Women should eat during labour to make the birth quicker and shorten their recovery time, scientists claim.
Expectant mothers are often told they can have nothing other than ice chips after they enter the first stage of labour.
Until now, doctors have feared mid-push food could cause the woman to choke, or would affect the anaesthetic if they needed an emergency C-section.
But a new analysis shows they can have much more than some frozen droplets, and it won't cause them any problems.
In fact, keeping hydrated and having carbohydrates helps muscles to work better – especially the uterus – giving an energy boost, and allowing for a shorter stint in hospital.
Researchers from the Thomas Jefferson University in Philadelphia analysed 10 trials that included 3,982 women in labour.
All participants were only delivering one child – not twins or triplets – and were not at risk of a Caesarean section.
Those who were allowed to eat and drink more than ice chips and water had labours that were shorter by 16 minutes on average.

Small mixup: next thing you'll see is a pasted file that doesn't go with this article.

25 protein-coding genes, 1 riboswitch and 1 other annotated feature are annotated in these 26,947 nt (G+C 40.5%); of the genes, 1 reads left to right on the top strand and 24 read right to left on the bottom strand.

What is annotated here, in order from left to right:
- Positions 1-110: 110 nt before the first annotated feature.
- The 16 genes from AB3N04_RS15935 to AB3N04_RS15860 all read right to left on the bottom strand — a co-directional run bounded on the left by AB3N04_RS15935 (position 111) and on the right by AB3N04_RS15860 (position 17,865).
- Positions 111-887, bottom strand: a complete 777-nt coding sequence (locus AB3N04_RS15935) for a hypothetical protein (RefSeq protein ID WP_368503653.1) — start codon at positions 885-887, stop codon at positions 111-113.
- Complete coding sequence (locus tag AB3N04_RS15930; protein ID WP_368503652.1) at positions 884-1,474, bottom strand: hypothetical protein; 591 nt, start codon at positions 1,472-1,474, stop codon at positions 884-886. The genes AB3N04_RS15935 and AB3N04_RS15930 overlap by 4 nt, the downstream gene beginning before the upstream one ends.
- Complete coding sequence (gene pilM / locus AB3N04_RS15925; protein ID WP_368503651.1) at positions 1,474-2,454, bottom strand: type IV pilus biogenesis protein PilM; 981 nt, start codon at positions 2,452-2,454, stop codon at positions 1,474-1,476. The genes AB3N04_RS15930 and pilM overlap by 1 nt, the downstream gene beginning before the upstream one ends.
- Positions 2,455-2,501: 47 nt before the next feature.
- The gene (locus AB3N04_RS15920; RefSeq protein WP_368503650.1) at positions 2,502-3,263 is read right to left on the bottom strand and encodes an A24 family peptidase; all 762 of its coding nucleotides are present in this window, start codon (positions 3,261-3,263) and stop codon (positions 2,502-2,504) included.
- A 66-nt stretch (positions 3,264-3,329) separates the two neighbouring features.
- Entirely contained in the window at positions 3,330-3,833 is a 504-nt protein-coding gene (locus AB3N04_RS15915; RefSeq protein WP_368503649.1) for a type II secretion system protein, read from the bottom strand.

And they were not at an increased risk of choking or vomiting under general anaesthetic - a concern raised in a study from the 1940s, according to the study published in Obstetrics and Gynaecology.
Study author Dr Vincenzo Berghella said: “We really don’t know how much if anything people can eat or drink in labour.”
But he added that “if we’re well hydrated and have adequate carbohydrate in our body, our muscles work better”.
Currently, the American College of Obstetricians and Gynaecologists recommend women are only given clear liquids during labour.
Its guidelines prohibit any solid food while in labour to reduce the risk of aspiration - when someone inhales food into the lungs instead of ingesting it.
Patients at specific risk of conditions such as obesity and diabetes are advised to be looked at on a case-by-case basis.
These findings come after researchers in 2015 also found that healthy expectant mothers may benefit from a light meal during labour.